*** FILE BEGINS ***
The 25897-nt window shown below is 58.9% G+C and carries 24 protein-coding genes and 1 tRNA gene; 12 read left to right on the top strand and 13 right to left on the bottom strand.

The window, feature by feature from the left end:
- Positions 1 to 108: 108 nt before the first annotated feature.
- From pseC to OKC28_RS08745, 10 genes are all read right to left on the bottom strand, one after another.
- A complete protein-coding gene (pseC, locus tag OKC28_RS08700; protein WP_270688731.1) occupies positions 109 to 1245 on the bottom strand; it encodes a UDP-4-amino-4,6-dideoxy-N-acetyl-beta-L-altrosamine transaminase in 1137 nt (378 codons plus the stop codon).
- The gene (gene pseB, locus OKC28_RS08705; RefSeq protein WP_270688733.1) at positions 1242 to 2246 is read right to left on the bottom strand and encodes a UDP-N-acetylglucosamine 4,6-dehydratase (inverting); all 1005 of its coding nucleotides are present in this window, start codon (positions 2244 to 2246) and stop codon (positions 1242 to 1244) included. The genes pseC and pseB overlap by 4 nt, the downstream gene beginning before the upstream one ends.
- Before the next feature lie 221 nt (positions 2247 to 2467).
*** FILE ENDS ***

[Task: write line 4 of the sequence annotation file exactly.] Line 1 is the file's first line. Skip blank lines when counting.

- From pseC to OKC28_RS08745, 10 genes are all read right to left on the bottom strand, one after another.